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Sunday, 15 June 2014

The pointlessness of staring at bags

When I first started mothing, Clearwings were almost legendary.  I managed to see two species by sweeping - Thrift and Six-belted are both pretty easy - but the species that live in tree trunks could only really be found by chance and I just wasn't lucky with them.  Only once have I stumbled across an adult Clearwing, feeding on a bramble flower in Co Cork, and I didn't manage to net it so still can't be sure which it was (I'm 99% sure it was Red-tipped).

In the early 2000s moth'ers worked out that it was possible to buy pheromone lures for most British Clearwing species.  These could be hung in little bags on sunny days and the Clearwings would magically appear.  I spent many hours staring at these little bits of plastic in their little bags in ca2003 and failed to get any Clearwings except for Six-belted and Thrift.  What a waste of £15!  Everyone else seemed to find them, especially in Glamorgan, and Jon scored Currant Clearwing regularly in Johnstown.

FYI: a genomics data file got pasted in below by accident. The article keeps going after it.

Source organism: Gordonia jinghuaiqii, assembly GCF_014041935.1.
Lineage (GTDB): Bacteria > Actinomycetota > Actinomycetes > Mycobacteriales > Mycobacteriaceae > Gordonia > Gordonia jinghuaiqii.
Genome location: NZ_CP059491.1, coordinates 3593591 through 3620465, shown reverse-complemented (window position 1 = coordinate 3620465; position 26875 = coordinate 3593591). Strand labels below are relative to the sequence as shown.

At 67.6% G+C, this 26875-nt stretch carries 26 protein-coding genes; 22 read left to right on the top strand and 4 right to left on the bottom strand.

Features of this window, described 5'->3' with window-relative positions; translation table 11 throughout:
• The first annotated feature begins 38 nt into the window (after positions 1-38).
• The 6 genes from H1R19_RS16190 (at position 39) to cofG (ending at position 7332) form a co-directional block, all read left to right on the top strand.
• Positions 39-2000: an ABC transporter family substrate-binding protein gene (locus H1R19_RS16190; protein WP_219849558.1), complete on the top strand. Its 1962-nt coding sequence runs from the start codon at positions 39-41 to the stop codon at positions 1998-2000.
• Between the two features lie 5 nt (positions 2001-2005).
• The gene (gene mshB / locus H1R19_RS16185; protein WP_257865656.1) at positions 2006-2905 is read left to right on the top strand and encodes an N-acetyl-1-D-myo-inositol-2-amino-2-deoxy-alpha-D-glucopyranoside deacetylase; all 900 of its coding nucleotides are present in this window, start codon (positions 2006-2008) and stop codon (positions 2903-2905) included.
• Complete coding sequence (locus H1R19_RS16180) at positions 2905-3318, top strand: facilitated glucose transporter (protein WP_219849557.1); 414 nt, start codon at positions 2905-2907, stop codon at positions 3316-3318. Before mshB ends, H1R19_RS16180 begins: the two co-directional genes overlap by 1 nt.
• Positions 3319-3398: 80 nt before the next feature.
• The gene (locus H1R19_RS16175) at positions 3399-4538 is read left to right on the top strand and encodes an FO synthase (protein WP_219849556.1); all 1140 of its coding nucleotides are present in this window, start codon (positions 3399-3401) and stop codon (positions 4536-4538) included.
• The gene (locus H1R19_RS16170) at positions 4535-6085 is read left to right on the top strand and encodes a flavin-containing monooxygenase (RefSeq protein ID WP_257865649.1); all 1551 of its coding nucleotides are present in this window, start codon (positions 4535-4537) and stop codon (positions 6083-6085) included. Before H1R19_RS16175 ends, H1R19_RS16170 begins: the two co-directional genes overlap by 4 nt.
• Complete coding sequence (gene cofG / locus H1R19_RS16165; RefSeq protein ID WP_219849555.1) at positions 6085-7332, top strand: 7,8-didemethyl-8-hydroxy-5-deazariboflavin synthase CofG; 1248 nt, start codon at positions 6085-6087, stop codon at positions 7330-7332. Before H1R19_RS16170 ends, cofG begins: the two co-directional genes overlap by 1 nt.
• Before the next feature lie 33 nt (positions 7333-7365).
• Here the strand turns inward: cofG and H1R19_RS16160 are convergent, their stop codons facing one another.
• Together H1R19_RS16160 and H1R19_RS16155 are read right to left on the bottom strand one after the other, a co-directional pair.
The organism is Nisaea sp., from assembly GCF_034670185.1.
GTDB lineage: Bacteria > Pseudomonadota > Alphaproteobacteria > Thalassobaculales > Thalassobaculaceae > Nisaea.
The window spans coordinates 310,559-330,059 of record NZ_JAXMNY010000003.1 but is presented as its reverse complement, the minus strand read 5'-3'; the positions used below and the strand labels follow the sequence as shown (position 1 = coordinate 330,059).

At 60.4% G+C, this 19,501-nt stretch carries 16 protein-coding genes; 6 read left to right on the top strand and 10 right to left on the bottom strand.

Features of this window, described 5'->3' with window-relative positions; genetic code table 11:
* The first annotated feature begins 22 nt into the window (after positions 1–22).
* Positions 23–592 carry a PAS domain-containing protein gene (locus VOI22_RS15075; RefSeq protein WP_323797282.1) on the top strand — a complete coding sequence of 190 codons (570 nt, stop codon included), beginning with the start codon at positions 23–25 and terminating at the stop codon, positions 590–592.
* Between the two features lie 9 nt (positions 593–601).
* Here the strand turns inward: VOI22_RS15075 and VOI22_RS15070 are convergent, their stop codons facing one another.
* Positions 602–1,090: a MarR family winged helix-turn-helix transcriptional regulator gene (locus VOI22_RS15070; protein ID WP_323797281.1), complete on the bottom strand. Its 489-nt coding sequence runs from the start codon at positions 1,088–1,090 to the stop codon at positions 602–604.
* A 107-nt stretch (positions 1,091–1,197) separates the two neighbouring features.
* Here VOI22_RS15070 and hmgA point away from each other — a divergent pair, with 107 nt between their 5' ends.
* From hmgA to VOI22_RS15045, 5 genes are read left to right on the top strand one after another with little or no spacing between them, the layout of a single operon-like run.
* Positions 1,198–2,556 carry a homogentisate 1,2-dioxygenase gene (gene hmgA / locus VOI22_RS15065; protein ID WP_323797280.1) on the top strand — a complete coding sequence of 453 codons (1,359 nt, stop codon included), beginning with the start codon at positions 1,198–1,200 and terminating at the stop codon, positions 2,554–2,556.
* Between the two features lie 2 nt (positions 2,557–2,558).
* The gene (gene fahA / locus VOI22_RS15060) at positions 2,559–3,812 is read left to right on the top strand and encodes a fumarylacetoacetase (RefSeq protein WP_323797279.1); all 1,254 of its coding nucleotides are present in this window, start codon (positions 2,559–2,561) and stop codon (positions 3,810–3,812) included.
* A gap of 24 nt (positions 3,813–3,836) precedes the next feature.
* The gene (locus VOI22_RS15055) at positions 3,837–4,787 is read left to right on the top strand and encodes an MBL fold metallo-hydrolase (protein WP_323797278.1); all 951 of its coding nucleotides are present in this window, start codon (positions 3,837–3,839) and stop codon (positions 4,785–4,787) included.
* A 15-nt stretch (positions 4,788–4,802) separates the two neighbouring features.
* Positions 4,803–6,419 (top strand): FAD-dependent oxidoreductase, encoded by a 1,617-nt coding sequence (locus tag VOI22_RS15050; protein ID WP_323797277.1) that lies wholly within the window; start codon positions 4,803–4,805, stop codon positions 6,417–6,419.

Anyway, I figured that parenthood and Clearwings might mix well.  I could hang out some lures in the garden and then stare at them while the children play.  No Clearwings arrived in half an hour, but at least it felt less like a wasted half hour than when I was staring at the bags during prime diurnal mothing time pre-children!

This dung fly was the only thing that landed on the lures :-(


  1. My experience too...six belted are easy to find (in season) by sweeping bird`s-foot trefoil and thrift clearwings can be found without pheromones (which cost c £50 for a set now). I`ve failed with currant clearwings (never seen the sp). Had red-tipped once to pheromones at Pontnewydd (c 2007) and Barry Stewart had the one that feeds on birch at Pembrey Forest I believe.
    My luck in finding clearwings in the past - inc red-tipped and yellow-legged, was mostly due to looking for hoverflies!

  2. I've done plenty of looking for Hoverflies too - no luck with Clearwings then... my Irish one was while I was looking for mosses.

  3. I've never had much luck with lures either. I've chanced across Six-belted and Currant in the field (and Fiery in France), seen Welsh sitting on a birch trunk, but only had success with lures when out with other people who must understand some subtle art about how best to use them!